Miniaturistic Stuff





Newline 28mm Seleucid War elephant

Part Two:  Painting the Beastie

Now that it is preped, I can start adding color.  The first step is to block in color.  I am mostly using Ceramcoat paints, but I have some nicer Vallejo paints, that I will use later, especially on the metal bits.



Here's the model blocked in:




This is simple on a model like this, large solid areas are separated by tones. Later I will build up with highlights, and then use washes to darken areas.

Here the red quilt is blocked in solidly with red. The armor areas are painted brown since I like that best as an undertone for bronze, if I was going to paint the scale as iron, I would not have blocked in the area with brown.


Here I've added some highlights, and blocked in where I want some trim and where I want the tusks to have armor.  I have been building up the detail on the skin, it shows up lighter in the photo than to the naked eye.  It's hard to cover the crudeness of the quilt drapery here, I'm hoping another pass and adding the tower will deflect one's eyes from that.


I've assembled and added the tower.  It wasn't all that easy to put together, but some rubber bands helped.  I'm more pleased with the quilt now that I've added the tower, and have a rough pass on the lightning edge design. It seem to be breaking up the large area nicely.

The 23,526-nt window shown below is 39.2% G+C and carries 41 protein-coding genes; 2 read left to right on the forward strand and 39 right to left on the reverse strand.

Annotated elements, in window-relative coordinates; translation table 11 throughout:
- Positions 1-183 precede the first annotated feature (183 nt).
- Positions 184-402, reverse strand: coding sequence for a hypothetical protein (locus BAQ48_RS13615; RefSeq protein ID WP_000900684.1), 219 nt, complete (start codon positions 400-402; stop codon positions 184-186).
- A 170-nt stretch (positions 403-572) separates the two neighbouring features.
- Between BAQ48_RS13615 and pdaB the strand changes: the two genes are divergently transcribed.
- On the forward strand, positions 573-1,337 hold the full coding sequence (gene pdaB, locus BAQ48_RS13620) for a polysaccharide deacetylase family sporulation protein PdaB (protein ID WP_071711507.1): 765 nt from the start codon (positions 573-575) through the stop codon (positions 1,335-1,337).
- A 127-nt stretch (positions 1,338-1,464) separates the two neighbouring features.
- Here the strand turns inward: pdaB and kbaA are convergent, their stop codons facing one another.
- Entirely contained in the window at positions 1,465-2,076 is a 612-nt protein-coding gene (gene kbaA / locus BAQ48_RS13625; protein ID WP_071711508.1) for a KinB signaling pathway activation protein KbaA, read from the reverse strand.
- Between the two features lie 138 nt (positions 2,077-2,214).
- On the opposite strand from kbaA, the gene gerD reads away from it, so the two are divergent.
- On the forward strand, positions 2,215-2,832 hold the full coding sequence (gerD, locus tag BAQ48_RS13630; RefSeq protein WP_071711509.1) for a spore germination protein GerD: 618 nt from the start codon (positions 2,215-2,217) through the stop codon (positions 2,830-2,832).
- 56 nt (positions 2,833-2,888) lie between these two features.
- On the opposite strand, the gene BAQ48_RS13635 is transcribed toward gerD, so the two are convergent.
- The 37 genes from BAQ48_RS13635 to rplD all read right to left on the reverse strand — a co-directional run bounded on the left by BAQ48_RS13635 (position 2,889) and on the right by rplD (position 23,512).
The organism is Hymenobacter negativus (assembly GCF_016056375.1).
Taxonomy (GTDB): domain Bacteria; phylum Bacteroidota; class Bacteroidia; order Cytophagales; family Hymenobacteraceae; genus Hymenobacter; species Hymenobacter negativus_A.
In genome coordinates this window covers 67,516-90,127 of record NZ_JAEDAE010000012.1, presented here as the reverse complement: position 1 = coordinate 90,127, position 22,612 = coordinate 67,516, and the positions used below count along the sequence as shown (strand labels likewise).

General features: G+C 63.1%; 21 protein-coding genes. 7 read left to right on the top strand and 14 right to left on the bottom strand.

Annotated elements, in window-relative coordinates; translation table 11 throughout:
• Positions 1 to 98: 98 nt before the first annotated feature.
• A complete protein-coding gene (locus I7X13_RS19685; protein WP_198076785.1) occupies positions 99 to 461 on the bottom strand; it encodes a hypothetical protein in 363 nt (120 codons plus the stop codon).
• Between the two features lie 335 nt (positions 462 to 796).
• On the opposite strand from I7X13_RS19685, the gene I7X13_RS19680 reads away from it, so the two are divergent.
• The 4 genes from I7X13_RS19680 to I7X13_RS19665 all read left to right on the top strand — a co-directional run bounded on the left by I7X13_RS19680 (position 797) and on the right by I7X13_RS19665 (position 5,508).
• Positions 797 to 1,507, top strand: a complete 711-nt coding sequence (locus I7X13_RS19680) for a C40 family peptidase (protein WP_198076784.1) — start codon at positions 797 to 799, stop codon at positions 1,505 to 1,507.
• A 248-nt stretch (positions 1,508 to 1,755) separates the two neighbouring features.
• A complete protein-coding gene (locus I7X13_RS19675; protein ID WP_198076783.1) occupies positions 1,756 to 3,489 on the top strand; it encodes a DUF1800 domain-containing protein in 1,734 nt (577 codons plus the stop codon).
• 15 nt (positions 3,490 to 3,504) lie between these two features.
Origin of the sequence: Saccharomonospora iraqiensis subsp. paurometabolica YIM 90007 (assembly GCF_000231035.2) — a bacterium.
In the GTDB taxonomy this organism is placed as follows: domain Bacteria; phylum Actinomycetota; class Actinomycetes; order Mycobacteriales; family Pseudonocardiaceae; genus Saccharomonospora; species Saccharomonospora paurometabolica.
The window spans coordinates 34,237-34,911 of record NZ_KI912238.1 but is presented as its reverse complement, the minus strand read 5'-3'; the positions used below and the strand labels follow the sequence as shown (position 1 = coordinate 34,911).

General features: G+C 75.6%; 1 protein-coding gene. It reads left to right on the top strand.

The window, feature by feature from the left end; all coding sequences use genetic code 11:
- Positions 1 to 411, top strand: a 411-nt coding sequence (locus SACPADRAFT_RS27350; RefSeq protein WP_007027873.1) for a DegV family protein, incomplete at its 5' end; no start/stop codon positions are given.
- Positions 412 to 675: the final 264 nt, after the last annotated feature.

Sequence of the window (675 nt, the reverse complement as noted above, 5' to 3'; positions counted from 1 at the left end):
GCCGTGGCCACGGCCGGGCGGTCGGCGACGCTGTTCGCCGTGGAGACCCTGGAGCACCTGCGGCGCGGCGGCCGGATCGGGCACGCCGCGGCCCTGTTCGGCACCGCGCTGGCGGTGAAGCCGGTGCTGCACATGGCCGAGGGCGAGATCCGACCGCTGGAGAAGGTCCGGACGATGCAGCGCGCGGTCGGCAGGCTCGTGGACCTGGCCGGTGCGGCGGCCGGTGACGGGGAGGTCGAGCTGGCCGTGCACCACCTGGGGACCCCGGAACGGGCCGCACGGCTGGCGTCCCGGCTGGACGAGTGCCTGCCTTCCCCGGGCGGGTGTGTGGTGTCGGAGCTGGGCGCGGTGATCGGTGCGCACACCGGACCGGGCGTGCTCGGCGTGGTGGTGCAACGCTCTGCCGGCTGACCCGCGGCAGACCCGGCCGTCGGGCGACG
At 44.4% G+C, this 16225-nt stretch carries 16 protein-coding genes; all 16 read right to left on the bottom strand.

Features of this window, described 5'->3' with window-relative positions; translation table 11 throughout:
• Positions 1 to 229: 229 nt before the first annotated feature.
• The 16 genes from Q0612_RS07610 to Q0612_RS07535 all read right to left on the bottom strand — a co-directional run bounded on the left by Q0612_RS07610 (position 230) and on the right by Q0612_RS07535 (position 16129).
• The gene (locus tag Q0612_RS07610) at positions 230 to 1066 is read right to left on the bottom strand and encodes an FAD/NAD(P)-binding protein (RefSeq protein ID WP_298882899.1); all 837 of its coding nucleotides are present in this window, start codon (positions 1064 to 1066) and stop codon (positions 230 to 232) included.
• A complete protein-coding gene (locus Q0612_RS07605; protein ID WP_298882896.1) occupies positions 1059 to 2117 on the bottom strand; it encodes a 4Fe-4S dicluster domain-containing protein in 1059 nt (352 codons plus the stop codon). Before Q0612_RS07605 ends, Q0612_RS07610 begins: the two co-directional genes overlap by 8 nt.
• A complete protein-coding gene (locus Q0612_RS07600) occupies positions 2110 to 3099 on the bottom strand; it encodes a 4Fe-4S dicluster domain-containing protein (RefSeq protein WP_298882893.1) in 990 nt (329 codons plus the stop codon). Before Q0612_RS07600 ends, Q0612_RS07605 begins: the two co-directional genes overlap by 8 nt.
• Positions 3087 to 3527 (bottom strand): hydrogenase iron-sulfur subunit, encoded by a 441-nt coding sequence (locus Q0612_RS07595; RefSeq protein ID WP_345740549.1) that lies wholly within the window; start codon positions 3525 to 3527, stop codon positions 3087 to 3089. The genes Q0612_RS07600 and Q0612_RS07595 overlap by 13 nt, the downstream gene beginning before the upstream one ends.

I added the first layer of bronze after spraying the whole model with Testor's Dullcoat.   I seal before I add metallic paint because I don't want to frost the metal bits.   I like shiny metal bits on my models, because I like to see the sheen on the helmets as described in the Maccabees.



Here it is mostly complete. I have added some highlights to the metal. First I gave the metal a wash of gloss clearcoat mixed with black. This seeped into the deep cracks, giving the scales and plates a bit of an edge. Some areas were given further pop by adding some shiny brass highlights. It always looks nicer if you don't highlight every scale, large areas like this need some interest.  I grabbed a couple of old Foundry shields and filed them down.  I used sculpting green putty to glue them on, and some left over to fill the hole where the screw was holding my cork-screw handling rig in place.

The last steps will happen when I get the crew done and everything is attached to a base.


That's it for part Two.




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Miniaturistic Stuff


  Part One:     The parts. Reference. Priming and prep work.

  Part Two:     Painting the beastie.

  Part Three:  The crew and basing.

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